"DNA: It Calls the Signals of Life," by Wallace Cloud and excerpted below, originally appeared in the May 1963 issue of Popular Science_ magazine. Francis Crick and James Watson first described the double helix structure of DNA on April 25, 1953.--Ed_
Last December an American biologist and two English physicists received formal recognition, in the shape of a Nobel Prize, for a discovery made 10 years ago—a discovery that started a chain reaction in biology.
They determined the structure of a molecule that provides answers to questions scientists have been asking for over a century:
• How does a heart muscle "know" how to beat?
• How does a brain cell "know" how to play its role in thinking and feeling?
• How do the cells of the body "know" how to grow, to reproduce, to heal wounds, to fight off disease?
• How do infectious bacteria "know" what diseases to cause?
• How do single fertilized egg cells, from which most of nature's creatures begin, "know" how to become plants, animals, people?
• If one such cell is to multiply and form a human being, how does it "know" how to produce a potential Einstein or a Marilyn Monroe?
The stuff that genes are made of
Sounds like a lot to expect of a molecule—even one with a jaw-breaking name like deoxyribonucleic acid (known more familiarly as DNA). But it's scientific fact that DNA is what genes are made of. DNA molecules supply the basic instructions that direct the life processes of all living things (except a few viruses). The DNA molecule contains information in a chemical code—the code of life.
The effects of discovery of the structure of DNA have been called "a revolution far greater in its potential significance than the atomic or hydrogen bomb." Professor Arne Tiselius, President of the Nobel Foundation, has said that it "will lead to methods of tampering with life, of creating new diseases, of controlling minds, of influencing heredity—even, perhaps, in certain desired directions."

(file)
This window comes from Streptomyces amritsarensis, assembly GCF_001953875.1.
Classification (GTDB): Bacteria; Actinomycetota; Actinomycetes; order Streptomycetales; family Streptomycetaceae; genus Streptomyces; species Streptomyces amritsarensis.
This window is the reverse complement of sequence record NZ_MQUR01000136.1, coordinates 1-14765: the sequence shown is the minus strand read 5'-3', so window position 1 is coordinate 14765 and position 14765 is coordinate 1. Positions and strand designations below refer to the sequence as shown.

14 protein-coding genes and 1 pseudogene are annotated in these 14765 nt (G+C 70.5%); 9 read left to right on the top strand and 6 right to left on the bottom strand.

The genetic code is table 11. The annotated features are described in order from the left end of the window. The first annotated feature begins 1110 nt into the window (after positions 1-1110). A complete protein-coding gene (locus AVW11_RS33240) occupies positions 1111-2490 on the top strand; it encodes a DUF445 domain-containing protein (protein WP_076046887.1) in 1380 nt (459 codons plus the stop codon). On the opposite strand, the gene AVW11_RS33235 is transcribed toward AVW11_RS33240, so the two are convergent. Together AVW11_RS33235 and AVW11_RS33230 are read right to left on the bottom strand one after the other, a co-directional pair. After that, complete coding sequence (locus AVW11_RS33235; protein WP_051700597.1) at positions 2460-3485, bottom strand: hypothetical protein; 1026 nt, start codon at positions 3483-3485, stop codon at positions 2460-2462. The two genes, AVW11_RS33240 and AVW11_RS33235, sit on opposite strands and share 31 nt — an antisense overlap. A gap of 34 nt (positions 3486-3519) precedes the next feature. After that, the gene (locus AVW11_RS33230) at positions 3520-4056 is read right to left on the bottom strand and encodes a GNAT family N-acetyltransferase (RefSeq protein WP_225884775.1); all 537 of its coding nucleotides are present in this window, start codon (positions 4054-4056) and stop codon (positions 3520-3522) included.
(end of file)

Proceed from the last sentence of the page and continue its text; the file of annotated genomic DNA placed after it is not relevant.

I asked the American member of the Nobel Prize trio, Dr. James D. Watson, about these speculations in his laboratory at Harvard. It was a few weeks before he flew to Stockholm to receive the award along with Dr. Francis H. C. Crick of Cambridge University and Dr. Maurice H. F. Wilkins of King's College, London.
The discovery of the structure of DNA was as important as the working out of atomic structure that led to the atom bomb.
The boyish 34-year-old Nobelman, who did the prize-winning research in England when he was only 25 (he entered college at 15, had been a Quiz Kid before that, in the days of radio), refused to endorse the wilder predictions about the future of DNA research. He said, "The average scientist busy with research looks ahead anywhere from an hour to two years, not more."
Conceding that discovery of the structure of DNA was as important as the working out of atomic structure that led to the atom bomb, he added, "It will have a very profound effect, slowly, on medicine. Doctors will stop doing silly things. Our knowledge of DNA won't cure disease, but it gives you a new approach—tells you how to look at a disease."
Dr. Watson went on to explain just what he and his co-workers discovered during those days of inspired brainwork in England, back in 1953, and how they did it.
The discovery was not the work of an institute-full of technicians, he said, but the product of four minds: He and Crick did the theoretical work, interpreting cryptic X-ray diffraction photos made by Wilkins, who had as collaborator an English woman scientist, Dr. Rosalind Franklin. She died in 1958. She "should have shared" the Nobel Prize, said Dr. Watson.
Picking up the thread
DNA was not a newly discovered substance. It had been isolated in 1869, and by 1944 geneticists were sure it was the substance of the genes—the sites of hereditary information in the chromosomes. Then they started asking, "How does it work?" That's the question Watson and his co-Nobelists answered.
They knew DNA as one of the most complex of the "giant molecules" known to man.
They knew DNA as one of the most complex of the "giant molecules" known to man. It was believed to have a long, chainlike structure consisting of repeating groups of atoms, with side groups sticking out at regular intervals.
The shape of the DNA molecule was important. In the cell, many of the larger molecules work together like machine parts, and their mechanical properties are as important as their chemical activity. However, even the electron microscope, through which it is possible to see some of the biggest giant molecules, shows DNA only as a thread, without detail. One way of "looking" at molecules is to take them apart by chemical treatments that make small molecules out of big ones. In the case of DNA, the pieces—six kinds of sub-molecular units—had been identified. Now it was necessary to figure out how the jigsaw puzzle fitted together.
Read the rest of the story in the May 1963 issue of Popular Science.